The deserted, unnecessary or unprofitable flights are intended to allow airlines to keep their takeoff and landing runway rights in major airports, but they could also generate up to 2.1 million tons of greenhouse gas emissions – or as much as 1.4 million average petrol or diesel cars emit in a year – Greenpeace says.

“The EU Commission requiring airlines to fly empty planes to meet an arbitrary quota is not only polluting, but extremely hypocritical given their climate rhetoric,” said Herwig Schuster, a spokesperson for Greenpeace’s European Mobility for All campaign.

Not that we normally side with Greenpeace around here but this is indeed just stupid.

Even if the practice is good in normal times – no one can buy up slots, then not use them, creating a cartel or monopoly, in exceptional times the rules do need to be changed.

And that’s the thing that the EU – hell, the entire idea of Roman Law – is terrible at, changing in the face of changed circumstances. Because everything is determined by law then some variation in reality requires a change in the law. Rather than folks just reacting to reality and getting on with it.

And reality is always changing, which is why the detailed regulatory state gets worse and worse over time.

Cheap cloggies

The move came after an investigation by Dutch broadcaster NOS revealed VU’s Cross Cultural Human Rights Centre (CCHRC) had received between €250,000 (£210,000) and €300,000 each year from the Chinese institution in 2018, 2019 and 2020.

NOS reported that the CCHRC has used the money to fund a regular newsletter, organise seminars and maintain its website, which has published a number of articles denouncing criticism of China’s human rights record.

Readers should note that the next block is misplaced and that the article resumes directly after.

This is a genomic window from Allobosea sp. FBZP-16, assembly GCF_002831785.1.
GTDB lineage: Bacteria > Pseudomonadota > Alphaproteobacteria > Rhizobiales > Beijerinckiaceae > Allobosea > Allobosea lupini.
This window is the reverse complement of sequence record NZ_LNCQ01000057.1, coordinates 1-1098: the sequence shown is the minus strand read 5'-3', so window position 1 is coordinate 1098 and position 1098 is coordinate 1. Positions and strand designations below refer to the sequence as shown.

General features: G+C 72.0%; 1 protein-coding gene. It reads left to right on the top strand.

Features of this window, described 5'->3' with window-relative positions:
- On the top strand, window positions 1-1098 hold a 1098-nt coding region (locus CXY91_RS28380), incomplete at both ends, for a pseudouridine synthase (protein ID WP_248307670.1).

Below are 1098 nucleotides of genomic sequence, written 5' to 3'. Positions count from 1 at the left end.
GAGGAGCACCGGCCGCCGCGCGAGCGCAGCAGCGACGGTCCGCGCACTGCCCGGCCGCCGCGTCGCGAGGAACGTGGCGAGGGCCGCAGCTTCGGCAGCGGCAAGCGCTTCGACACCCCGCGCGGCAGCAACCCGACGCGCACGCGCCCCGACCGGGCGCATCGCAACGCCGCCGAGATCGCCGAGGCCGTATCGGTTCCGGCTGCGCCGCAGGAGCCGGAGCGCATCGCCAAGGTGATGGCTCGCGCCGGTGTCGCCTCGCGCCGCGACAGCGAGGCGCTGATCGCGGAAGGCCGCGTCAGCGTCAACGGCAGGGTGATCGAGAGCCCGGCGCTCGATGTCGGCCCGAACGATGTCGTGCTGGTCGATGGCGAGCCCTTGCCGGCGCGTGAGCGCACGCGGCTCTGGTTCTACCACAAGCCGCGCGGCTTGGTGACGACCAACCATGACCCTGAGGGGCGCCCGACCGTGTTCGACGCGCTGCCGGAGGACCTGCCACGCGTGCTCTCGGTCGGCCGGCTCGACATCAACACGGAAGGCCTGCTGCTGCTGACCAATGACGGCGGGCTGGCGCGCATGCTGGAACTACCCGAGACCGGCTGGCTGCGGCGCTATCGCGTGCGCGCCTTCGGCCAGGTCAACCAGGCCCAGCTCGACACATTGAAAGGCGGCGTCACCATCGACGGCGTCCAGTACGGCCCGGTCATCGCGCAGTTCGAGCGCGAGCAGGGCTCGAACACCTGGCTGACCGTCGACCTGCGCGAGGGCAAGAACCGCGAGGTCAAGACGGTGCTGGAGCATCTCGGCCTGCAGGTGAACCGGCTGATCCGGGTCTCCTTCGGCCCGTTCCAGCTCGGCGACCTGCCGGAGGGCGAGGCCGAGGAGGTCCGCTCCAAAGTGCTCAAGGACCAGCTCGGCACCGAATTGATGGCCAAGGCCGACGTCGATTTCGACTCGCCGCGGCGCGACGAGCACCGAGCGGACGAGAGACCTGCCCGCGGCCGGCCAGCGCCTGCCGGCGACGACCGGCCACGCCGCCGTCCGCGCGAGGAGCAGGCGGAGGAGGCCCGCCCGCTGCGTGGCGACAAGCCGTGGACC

A number of academics with ties to CCHRC even visited four cities in the Xinjiang province and concluded there was “definitely no discrimination of Uyghurs or other minorities in the region”.

Would our Holland and the Brabants correspondent care to tell us of the local reaction to this? Pah, what should we expect from academics, cheap or what? Or outrage?

Isn’t this terrible surprise

Traditional phrases sent to the knacker’s yard as most under-50s no longer use them

Like science, languages advance one death at a time…..

“It would seem that many of the phrases which were once commonplace in Britain are seldom used nowadays.”

Err yes:

Wepyng and waylyng, care and oother sorwe
I knowe ynogh, on even and a-morwe,’
Quod the Marchant, ‘and so doon oother mo
That wedded been.

Well, no, not really

A “heroic driver” who intervened to try to prevent a mother of two being stabbed to death should not be charged with murder, the victim’s family said on Tuesday.

Yasmin “Wafah” Chkaifi, 43, was killed just a few minutes away from her home on a busy road outside the entrance to a park in Maida Vale, west London, on Monday morning.

A 26-year-old motorist is alleged to have run over and killed the suspected knifeman, Leon McCaskre, during the assault, before being arrested on suspicion of murder. He has since been released on bail.

The knifeman, who was Ms Chkaifi’s ex-partner, was said to have been crushed beneath the wheels of the Renault Clio while “begging for help”.

That’s not how it works. Or, sorry, not how I think it should work.

It’s pretty clear he killed the bloke. It’s pretty clear there was at least some forethought to it. He’s not claiming his hand just slipped on the wheel after all.

So, there’s a case for a murder charge there. Who gets to decide whether he’s guilty of it or not? The jury, that’s what they’re therefore. So, trial and see what they say.

Good way to choose a career

Invalided out of the Marines, he had no idea of what career to pursue until one day when wandering down London’s Gower Street he noticed a parade of young women entering the door of a building and decided to follow them. It was Rada, and he immediately signed up and joined an intake that included Peter O’Toole, Alan Bates and Glenda Jackson.

As with a story about an accountant. So, why did you decide to get into film accounting?

Well, the rejects from the business are still above average totty….